Patrick Henry

First Among Patriots

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Regular Price $40 CAD

Regular Price $32

Regular Price $40 CAD

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On Sale

Nov 22, 2011

Page Count

320 Pages




Most Americans know Patrick Henry as a fiery speaker whose pronouncement “Give me liberty or give me death!” rallied American defiance to the British Crown. But Henry’s skills as an orator — sharpened in the small towns and courtrooms of colonial Virginia — are only one part of his vast, but largely forgotten, legacy. As historian Thomas S. Kidd shows, Henry cherished a vision of America as a virtuous republic with a clearly circumscribed central government. These ideals brought him into bitter conflict with other Founders and were crystallized in his vociferous opposition to the U.S. Constitution.

In Patrick Henry, Kidd pulls back the curtain on one of our most radical, passionate Founders, showing that until we understand Henry himself, we will neglect many of the Revolution’s animating values.

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Daniel L. Dreisbach, American University and author of Thomas Jefferson and the Wall of Separation Between Church and State
“Few characters of the American Revolution are more celebrated and, yet, less understood than Patrick Henry.  In this vivid portrait of the firebrand orator, Thomas S. Kidd scrapes away the myths and misconceptions that have long obscured our understanding of Henry, revealing a patriot of uncommon conviction, vision, and, yes, contradictions.  This engaging biography offers rich insights into not only Henry's controversial life but also the tumultuous age and fractured society in which he lived – a world turned upside down by the cruel institution of slavery, religious revivals and disestablishment, a bitter separation from Great Britain, and the creation of a new nation.”

Mark Noll, Francis A. McAnaney Professor of History, University of Notre Dame, and author of America's God: From Jonathan Edwards to Abraham Lincoln
“Patrick Henry is well known for crying ‘Give me liberty or give me death' at a crucial moment in the struggle for American independence.  This well-researched biography shows that there was a great deal more to this strangely neglected founding father.  Thomas Kidd is especially compelling on why Henry's life-long devotion to liberty could never move him to free his own slaves and why that same devotion led him to OPPPOSE the United States Constitution of 1787.  The book is accessible history at its best.”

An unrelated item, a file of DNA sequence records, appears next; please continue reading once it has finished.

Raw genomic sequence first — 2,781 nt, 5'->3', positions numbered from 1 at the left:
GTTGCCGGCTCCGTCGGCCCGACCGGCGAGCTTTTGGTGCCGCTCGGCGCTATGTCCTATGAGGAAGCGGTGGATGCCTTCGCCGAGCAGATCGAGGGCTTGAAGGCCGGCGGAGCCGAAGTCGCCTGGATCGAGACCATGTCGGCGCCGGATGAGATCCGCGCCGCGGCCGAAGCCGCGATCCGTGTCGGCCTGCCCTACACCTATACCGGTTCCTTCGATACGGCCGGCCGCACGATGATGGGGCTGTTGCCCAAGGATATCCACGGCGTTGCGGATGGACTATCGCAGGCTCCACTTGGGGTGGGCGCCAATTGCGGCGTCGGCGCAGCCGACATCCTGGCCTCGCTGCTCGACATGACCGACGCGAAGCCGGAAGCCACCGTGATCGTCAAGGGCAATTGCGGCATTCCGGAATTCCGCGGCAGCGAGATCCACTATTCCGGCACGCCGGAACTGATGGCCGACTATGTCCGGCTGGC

“Kidd's biography awakens us to the depths of Henry's devotion to liberty and small government.”

Publishers Weekly
“[A] lively portrait...Kidd skillfully traces Henry's rise from a young farm boy in Virginia to a political figure whose passionate support of liberty won him the friendship of Washington, Jefferson, and Madison.... Kidd's passionate biography offers compelling new insights into the life of one of America's most beloved figures.”

“An easily digestible tribute to an important and still-controversial American icon.”

Wilfred M. McClay, SunTrust Chair of Excellence in Humanities, University of Tennessee at Chattanooga
“We've long needed this book, a fresh look at the life of Patrick Henry, the “forest-born Demosthenes” who became one of the most eminent of American patriots, and one of the greatest orators and phrasemakers of early American history. His historical reputation has suffered somewhat because of his opposition to the Constitution, but as Thomas Kidd shows in this vivid and lucid new biography, that judgment fails to do him justice. Indeed, his fears of the Constitution's tendency toward consolidation and empire turned out to be well-founded, and the principal themes of his life, including his emphasis upon the cultivation of virtue and the protection of limited government, have never been more relevant. May this fine book lead to a long-overdue reconsideration of a great but neglected figure.”

Richard Beeman, John Welsh Centennial Professor of History, University of Pennsylvania, and author of Plain, Honest Men: The Making of the American Constitution
“Thomas Kidd's account of the life of Patrick Henry combines first-rate scholarship with a lively and elegant gift for story-telling.  It makes a powerful case for the Virginia orator's pre-eminent role in the fight to limit central government power during the era of the Revolution and early republic.”

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